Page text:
Home > IV Online magazine > 2024 > IV594 - July 2024 > Against Macron and the far right, unity in the streets and in the ballot box


Against Macron and the far right, unity in the streets and in the ballot box

National Political Council of the NPA-l’Anticapitaliste

Monday 1 July 2024, by NPA - Nouveau Parti Anticapitaliste

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The results of the European elections sounded like a thunderclap. The score of the far right, followed by Macron’s announcement of the dissolution of the National Assembly, made it vital for the whole left - the parties, the unions and all the organizations of the workers’ movement - to unite and mobilize to give a voice to the aspirations of the working classes.

The result of this election, while not a real surprise, has forced our social camp to position itself rapidly in an unprecedented political situation. Several months ago, the polls were already predicting this catastrophe, which is notably the delayed result of the defeat of the mobilisation on pensions. The latter has in fact led to resignation among the working classes and renewed energy on the part of the far right. Those in power are not benefiting from their victory because it does not allow the ruling class to consolidate its positions in the overall context of the crisis of the system.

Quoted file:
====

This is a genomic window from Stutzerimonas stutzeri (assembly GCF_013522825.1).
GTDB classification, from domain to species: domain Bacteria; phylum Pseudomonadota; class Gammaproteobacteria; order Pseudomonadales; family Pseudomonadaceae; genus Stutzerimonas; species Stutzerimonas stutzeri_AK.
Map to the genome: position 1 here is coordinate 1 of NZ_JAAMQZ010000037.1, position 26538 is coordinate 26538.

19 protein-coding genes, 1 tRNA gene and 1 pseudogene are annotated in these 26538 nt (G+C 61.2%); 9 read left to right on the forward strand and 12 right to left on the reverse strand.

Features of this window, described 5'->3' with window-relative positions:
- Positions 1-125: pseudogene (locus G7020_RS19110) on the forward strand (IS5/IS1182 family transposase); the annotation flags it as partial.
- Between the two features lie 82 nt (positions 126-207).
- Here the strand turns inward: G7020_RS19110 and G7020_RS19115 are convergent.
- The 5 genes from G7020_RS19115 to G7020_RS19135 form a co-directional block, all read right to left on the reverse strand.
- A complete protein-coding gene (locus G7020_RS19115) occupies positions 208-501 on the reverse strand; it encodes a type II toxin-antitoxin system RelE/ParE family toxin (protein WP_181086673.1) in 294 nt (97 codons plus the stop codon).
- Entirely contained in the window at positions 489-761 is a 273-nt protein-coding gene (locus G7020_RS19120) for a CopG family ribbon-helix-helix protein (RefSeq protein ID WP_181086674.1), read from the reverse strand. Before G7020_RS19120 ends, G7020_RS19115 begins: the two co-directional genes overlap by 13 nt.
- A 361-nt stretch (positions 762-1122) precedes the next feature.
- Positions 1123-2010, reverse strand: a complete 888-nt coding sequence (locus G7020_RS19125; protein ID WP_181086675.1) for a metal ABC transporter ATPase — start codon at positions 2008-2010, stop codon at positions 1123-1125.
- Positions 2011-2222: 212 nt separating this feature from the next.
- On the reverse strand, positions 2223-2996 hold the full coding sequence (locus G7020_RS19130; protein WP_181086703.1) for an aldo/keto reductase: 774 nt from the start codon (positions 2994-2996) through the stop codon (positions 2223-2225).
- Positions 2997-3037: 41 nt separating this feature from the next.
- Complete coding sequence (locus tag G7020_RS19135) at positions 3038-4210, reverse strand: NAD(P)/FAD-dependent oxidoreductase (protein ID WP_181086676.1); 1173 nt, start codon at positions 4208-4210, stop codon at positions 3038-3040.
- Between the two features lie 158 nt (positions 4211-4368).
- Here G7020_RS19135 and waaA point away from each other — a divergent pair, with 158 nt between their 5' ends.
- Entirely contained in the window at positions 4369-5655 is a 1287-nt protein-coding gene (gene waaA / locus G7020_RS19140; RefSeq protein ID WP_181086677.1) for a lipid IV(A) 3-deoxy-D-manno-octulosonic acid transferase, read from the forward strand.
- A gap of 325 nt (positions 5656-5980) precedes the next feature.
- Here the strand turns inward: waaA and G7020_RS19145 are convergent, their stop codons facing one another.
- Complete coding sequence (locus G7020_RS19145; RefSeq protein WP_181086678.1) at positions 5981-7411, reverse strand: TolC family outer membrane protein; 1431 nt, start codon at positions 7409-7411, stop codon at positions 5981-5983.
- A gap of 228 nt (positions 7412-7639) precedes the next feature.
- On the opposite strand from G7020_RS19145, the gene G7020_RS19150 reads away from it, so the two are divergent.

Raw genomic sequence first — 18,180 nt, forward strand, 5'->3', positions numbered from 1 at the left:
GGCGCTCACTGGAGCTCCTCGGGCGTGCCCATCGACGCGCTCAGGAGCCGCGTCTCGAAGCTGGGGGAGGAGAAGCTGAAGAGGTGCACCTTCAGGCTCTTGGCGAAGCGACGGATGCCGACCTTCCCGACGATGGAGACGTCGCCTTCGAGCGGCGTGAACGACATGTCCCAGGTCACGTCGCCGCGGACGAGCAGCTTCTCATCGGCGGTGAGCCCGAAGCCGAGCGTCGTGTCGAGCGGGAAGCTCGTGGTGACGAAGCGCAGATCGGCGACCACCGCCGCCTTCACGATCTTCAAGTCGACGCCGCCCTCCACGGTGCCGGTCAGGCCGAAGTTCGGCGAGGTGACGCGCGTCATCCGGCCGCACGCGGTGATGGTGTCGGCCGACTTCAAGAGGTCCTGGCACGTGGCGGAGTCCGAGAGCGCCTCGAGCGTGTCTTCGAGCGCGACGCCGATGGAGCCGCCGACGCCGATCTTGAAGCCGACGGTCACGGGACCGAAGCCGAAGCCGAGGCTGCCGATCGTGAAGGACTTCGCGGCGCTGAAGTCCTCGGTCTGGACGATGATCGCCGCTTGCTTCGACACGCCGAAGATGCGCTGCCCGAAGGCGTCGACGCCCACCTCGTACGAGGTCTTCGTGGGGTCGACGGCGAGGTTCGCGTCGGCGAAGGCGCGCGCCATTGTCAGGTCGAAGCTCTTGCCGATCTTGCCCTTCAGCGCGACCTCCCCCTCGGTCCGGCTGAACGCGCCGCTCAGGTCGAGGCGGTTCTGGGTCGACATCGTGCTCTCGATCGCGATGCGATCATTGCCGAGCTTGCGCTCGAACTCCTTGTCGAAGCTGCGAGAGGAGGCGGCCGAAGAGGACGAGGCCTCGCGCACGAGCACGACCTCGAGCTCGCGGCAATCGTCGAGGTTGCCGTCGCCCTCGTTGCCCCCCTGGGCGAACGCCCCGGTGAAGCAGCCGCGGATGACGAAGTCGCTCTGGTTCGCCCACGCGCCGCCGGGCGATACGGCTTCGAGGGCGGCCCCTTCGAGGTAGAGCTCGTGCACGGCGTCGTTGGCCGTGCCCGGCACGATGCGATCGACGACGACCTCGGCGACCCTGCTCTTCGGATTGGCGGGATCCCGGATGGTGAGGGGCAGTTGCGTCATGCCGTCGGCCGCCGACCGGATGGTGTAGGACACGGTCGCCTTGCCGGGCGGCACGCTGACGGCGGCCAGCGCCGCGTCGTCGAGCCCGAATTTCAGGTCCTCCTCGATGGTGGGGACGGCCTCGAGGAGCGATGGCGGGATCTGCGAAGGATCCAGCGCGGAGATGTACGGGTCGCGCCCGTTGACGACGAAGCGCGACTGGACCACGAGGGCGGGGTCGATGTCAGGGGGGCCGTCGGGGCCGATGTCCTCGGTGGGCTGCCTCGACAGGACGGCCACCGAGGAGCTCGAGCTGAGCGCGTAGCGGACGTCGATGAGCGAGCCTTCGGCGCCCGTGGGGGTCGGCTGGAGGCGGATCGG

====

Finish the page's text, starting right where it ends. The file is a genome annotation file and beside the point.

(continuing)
The results of the European elections were a continuation of those of the last presidential and legislative elections. In the 1930s, Trotsky predicted about France: “The displacements which have been noted have for us an importance not in themselves but only as symptoms of changes in the consciousness of the masses. They show that the petty-bourgeois centre has already begun to give way to the two extreme camps. That means that the remnants of the parliamentary regime are going to be increas-ingly eaten away. The extreme camps are going to grow. Clashes between them are approaching. It is not difficult to understand that this process is absolutely ines-capable.” [1] The situation seems similar: the Macronist centre is weakening, the far right is strengthen-ing considerably, while the left is trying to rebuild itself.